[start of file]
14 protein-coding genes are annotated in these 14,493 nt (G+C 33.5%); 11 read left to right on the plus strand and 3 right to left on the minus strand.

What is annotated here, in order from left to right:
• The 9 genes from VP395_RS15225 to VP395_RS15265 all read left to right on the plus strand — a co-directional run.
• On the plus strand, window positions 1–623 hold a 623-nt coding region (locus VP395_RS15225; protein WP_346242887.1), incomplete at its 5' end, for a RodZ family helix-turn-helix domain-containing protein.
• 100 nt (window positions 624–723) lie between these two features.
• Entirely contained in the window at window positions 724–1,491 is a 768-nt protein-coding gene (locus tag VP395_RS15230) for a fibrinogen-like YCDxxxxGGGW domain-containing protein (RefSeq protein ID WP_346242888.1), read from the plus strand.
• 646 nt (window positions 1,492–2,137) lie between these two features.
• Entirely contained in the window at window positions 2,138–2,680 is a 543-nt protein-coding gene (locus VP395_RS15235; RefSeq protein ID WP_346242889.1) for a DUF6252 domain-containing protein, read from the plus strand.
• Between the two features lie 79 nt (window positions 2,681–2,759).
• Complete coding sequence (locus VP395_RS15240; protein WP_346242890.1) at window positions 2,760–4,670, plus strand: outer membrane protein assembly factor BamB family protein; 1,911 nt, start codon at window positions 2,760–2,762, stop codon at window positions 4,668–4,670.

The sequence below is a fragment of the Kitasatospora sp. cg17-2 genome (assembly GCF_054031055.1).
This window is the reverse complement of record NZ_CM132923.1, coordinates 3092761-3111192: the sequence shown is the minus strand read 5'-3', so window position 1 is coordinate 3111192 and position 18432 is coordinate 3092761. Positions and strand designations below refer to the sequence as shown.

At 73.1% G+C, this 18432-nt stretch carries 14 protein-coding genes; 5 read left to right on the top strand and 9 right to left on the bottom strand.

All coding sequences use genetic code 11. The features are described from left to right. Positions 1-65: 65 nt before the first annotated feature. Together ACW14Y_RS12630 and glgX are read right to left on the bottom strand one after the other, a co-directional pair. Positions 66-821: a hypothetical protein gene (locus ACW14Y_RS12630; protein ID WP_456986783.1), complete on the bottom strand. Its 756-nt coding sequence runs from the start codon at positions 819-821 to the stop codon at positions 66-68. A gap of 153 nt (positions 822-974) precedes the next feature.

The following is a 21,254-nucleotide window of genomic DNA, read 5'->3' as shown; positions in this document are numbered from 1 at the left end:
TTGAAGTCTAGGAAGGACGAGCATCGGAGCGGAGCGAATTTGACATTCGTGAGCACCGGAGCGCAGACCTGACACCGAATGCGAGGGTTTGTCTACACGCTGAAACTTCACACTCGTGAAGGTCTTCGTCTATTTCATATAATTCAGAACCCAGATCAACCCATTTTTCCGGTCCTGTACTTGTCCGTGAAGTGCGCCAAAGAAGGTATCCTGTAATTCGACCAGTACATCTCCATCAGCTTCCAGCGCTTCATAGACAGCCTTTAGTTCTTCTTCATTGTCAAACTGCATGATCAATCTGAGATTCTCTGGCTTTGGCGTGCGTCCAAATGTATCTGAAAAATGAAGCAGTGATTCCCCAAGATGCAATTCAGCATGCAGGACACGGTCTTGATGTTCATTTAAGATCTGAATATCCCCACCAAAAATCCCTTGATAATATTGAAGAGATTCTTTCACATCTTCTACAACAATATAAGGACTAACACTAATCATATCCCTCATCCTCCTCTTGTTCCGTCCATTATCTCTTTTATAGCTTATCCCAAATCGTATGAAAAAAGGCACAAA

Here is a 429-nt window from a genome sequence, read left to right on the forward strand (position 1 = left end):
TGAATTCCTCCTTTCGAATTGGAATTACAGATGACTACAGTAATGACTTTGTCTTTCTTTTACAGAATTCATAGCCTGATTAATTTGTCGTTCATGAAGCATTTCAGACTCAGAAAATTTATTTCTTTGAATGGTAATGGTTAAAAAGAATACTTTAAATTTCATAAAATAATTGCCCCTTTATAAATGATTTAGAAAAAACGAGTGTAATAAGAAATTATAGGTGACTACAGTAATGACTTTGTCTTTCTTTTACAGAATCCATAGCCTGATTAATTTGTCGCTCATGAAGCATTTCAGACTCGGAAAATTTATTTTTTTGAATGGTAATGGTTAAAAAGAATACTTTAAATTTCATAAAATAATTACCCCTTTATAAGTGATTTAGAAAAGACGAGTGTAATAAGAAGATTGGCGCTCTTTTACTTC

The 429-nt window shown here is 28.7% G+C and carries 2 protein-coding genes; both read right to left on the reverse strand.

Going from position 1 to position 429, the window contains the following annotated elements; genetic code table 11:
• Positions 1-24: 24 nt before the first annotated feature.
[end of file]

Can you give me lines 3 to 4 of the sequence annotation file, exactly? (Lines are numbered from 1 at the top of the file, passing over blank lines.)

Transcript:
• The 9 genes from VP395_RS15225 to VP395_RS15265 all read left to right on the plus strand — a co-directional run.
• On the plus strand, window positions 1–623 hold a 623-nt coding region (locus VP395_RS15225; protein WP_346242887.1), incomplete at its 5' end, for a RodZ family helix-turn-helix domain-containing protein.